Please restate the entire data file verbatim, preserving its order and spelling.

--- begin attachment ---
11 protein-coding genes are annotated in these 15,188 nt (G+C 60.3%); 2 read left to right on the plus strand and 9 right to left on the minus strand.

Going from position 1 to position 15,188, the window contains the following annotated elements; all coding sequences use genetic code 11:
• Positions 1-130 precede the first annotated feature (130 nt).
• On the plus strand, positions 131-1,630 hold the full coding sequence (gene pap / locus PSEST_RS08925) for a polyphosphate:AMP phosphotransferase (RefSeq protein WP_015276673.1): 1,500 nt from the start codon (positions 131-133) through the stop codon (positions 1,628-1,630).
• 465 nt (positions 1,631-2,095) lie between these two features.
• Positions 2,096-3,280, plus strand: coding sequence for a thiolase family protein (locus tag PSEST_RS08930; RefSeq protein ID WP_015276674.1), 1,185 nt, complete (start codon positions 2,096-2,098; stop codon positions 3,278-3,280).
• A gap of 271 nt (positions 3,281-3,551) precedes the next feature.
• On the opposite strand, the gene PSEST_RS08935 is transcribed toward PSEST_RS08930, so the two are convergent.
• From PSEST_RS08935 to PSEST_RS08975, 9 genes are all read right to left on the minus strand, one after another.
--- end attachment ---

11 protein-coding genes are annotated in these 15,188 nt (G+C 60.3%); 2 read left to right on the plus strand and 9 right to left on the minus strand.

Going from position 1 to position 15,188, the window contains the following annotated elements; all coding sequences use genetic code 11:
• Positions 1-130 precede the first annotated feature (130 nt).
• On the plus strand, positions 131-1,630 hold the full coding sequence (gene pap / locus PSEST_RS08925) for a polyphosphate:AMP phosphotransferase (RefSeq protein WP_015276673.1): 1,500 nt from the start codon (positions 131-133) through the stop codon (positions 1,628-1,630).
• 465 nt (positions 1,631-2,095) lie between these two features.
• Positions 2,096-3,280, plus strand: coding sequence for a thiolase family protein (locus tag PSEST_RS08930; RefSeq protein ID WP_015276674.1), 1,185 nt, complete (start codon positions 2,096-2,098; stop codon positions 3,278-3,280).
• A gap of 271 nt (positions 3,281-3,551) precedes the next feature.
• On the opposite strand, the gene PSEST_RS08935 is transcribed toward PSEST_RS08930, so the two are convergent.
• From PSEST_RS08935 to PSEST_RS08975, 9 genes are all read right to left on the minus strand, one after another.